Dinner was a decidedly informal affair, people getting bowls as they could. There were tortillas and I squirreled some cheddar cheese from Cathie and made myself a quesadilla that then started everyone on making quesadillas, most of them with a hefty amount of green chili powder in 'em. Yeesh. It was fun and loud and boisterously conversational about the table. The chili stew itself was just this side of the edge of pain for me, and I thanked Walt for not making it hotter. Cathie laughed and said that she'd wondered why it was so wimpy but hadn't wanted to mention it except that I had. That was funny. She added a lot more green chili powder to hers. I was glad of my tortilla. This incarnation had pork tenderloin, potatoes, tomatoes, corn, and lots and lots of green chilies in it. Yum.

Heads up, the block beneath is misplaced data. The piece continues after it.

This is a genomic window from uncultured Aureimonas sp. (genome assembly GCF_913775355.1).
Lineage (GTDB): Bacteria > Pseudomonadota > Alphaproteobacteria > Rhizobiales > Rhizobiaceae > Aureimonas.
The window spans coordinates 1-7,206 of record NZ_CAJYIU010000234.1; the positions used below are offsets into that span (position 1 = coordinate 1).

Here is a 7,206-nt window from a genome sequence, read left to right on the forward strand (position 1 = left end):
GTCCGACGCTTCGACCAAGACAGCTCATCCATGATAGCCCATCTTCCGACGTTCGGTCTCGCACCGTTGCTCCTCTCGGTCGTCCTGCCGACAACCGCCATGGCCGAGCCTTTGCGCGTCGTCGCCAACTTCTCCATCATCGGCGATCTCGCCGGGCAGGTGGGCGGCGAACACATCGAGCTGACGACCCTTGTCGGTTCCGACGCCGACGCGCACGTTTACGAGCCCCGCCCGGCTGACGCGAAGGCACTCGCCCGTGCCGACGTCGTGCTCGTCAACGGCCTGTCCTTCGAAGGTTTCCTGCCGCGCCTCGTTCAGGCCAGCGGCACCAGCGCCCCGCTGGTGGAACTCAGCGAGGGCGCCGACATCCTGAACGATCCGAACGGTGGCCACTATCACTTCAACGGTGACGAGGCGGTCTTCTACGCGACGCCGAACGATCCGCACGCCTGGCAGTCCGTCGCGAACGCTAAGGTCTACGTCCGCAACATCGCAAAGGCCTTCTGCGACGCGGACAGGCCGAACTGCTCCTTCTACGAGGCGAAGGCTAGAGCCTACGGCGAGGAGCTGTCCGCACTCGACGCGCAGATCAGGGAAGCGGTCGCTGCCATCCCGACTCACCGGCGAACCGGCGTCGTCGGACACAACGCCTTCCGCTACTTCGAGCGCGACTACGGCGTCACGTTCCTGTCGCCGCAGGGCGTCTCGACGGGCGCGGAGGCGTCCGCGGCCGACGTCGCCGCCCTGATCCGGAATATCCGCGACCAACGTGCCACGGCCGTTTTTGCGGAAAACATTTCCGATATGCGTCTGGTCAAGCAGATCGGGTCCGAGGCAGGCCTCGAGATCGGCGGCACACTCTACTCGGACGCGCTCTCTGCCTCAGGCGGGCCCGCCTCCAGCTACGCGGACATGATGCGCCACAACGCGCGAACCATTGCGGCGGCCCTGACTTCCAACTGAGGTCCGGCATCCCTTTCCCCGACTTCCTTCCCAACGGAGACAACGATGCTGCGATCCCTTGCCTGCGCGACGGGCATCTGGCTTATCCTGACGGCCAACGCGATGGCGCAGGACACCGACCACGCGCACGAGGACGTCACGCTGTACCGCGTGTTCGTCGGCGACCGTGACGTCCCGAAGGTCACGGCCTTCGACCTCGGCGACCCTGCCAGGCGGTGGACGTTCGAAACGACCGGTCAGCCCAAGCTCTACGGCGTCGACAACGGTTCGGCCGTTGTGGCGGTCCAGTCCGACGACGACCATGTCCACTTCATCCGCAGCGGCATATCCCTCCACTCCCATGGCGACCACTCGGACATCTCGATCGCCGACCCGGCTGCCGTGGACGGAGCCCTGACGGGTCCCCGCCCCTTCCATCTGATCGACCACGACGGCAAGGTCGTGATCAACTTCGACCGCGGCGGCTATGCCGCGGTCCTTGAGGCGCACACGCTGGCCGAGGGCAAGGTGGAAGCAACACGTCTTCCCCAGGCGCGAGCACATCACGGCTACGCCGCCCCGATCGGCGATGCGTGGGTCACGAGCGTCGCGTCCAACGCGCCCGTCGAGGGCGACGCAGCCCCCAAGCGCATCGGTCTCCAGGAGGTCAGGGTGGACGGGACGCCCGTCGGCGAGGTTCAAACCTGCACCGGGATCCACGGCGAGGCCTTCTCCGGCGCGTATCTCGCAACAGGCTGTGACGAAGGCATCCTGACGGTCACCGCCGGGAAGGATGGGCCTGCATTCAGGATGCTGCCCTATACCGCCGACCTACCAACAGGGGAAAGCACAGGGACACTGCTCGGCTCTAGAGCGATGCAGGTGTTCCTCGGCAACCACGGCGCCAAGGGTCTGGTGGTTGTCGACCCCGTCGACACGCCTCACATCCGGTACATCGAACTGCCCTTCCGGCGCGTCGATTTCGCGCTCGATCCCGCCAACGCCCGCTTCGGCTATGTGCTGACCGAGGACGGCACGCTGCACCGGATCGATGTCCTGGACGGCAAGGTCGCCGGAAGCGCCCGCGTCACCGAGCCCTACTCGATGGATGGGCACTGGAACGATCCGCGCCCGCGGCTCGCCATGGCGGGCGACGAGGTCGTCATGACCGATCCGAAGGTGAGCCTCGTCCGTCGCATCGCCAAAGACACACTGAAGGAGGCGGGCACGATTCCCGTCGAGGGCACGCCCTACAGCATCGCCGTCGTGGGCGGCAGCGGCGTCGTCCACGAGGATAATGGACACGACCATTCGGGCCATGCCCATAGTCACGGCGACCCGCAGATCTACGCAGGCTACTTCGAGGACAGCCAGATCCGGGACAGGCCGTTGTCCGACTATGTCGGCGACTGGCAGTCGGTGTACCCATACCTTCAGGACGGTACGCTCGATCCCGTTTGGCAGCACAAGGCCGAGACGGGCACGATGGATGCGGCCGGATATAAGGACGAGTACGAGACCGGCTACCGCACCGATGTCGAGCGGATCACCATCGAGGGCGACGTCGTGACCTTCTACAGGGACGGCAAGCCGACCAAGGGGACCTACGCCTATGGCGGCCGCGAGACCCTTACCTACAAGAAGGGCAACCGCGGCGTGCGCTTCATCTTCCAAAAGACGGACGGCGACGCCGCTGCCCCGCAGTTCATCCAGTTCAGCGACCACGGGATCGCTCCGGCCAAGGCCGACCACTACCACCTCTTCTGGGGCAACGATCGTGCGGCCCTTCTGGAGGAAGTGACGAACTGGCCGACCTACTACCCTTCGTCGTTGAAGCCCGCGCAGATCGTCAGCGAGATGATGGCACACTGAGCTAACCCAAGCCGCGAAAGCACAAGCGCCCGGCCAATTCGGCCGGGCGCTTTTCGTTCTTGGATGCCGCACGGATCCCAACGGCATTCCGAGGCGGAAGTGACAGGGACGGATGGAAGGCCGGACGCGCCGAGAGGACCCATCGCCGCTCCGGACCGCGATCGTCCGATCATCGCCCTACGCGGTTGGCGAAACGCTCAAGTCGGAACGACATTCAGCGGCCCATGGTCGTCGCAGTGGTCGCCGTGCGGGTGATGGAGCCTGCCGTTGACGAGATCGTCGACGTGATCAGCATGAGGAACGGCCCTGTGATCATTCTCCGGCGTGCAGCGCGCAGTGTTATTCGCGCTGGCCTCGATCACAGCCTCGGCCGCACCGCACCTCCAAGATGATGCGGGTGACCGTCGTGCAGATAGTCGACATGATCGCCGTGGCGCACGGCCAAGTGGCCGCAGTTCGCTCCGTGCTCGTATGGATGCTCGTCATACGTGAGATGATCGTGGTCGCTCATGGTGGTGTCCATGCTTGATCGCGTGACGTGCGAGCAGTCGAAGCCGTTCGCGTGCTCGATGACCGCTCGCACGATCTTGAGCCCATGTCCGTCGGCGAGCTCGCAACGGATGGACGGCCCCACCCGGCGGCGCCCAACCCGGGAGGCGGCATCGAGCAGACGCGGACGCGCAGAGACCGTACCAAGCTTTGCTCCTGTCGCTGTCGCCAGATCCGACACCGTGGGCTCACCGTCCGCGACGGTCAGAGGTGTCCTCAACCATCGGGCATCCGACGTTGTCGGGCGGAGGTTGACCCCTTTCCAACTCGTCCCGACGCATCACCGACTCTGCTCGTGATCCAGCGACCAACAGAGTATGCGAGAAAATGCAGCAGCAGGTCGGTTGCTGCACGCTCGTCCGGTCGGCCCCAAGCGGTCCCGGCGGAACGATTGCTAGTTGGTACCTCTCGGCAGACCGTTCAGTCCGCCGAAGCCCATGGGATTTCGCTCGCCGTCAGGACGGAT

After dinner was nearly over Paul and Jan came back. Paul still quiet and morose about the 'accident', Jan far more social. She and I then helped Cathie with an apple pie that had all kinds of good things in it. Cathie and Walt had a machine much like the Texas Tater machine, but it could peel the apple and core them as well. So I had fun running a dozen apples through the Machine, and then making a filling to go around them. Jan made the topping while Cathie did the crust. Then the baking pie filled the house with the scents of apples and cinnamon. Drool...
I had some herbal tea and then went to sleep as it was already 9pm and we had another early day the next day. Even after the five hour nap I slept sound and deep that night.© 1997 by Liralen Li